John Malmo

Commentator
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Harvard Business Review reports that thinking outside the box has become ubiquitous in business. 

iStock via INC Magazine

Business titles have always been a fascinating topic. They’ve changed dramatically in the last fifty years. 

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The safety razor was invented in 1901. About a hundred years later, Gillette owned an eighty percent share of the safety razor blade market, worth about a billion dollars a year.

It is perplexing to see executives and business writers continue to confuse objectives with strategies. And strategies with execution. 

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There appears to be no end to the business opportunities that have been created by the Internet.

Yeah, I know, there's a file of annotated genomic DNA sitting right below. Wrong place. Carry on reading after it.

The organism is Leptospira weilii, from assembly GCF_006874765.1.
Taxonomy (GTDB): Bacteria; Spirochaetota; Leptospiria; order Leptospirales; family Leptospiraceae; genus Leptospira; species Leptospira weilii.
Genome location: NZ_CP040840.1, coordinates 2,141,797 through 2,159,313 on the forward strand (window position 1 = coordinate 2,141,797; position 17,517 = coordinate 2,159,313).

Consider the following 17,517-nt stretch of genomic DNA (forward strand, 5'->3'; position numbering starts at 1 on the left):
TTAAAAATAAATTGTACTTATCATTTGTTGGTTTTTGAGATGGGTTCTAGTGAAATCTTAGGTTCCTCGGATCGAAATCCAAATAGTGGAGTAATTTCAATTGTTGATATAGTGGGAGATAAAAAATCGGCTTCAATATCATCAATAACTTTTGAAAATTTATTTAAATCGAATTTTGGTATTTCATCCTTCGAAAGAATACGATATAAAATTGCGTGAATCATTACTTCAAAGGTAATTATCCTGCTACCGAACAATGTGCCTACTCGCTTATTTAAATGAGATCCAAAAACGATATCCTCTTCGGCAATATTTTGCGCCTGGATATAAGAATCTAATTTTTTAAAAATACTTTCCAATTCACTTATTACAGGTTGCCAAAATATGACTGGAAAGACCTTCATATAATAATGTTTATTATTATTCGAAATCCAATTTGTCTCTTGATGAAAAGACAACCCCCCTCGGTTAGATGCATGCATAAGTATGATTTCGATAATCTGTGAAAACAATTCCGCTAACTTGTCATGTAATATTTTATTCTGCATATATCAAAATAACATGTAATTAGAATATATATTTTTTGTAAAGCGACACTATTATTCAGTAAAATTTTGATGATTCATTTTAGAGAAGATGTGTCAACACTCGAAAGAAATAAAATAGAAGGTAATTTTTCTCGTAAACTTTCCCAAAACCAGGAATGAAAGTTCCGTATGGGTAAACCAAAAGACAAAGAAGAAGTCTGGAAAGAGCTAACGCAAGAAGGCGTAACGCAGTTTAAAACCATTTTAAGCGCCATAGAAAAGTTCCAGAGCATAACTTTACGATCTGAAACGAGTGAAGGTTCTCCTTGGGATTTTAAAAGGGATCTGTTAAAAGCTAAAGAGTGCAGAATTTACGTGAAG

Marketing is my beat. Not education.

Arpad Nagy-Bagoly / fotolia.com

The meaning of marketing is so screwed-up today that I jump for joy when I hear of a case of real marketing.

Jim Mills / fotolia.com

I was a year old in 1934 when the Federal Communications Commission was created.

“Change” is a powerful word. 

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We were watching the ten o'clock news the other night, and my wife said, “This is the last time I'm going to watch the Channel Blank news.” Then she said, “It's just amateurish looking. The screen is messy. I can't take them seriously.”

I knew what she meant. The backdrop for some of the studio shots on that station is crowded. Too many different textures, patterns, and colors. Then there's the station logo in the corner, and copy crawling across the bottom of the screen. All at the same time.

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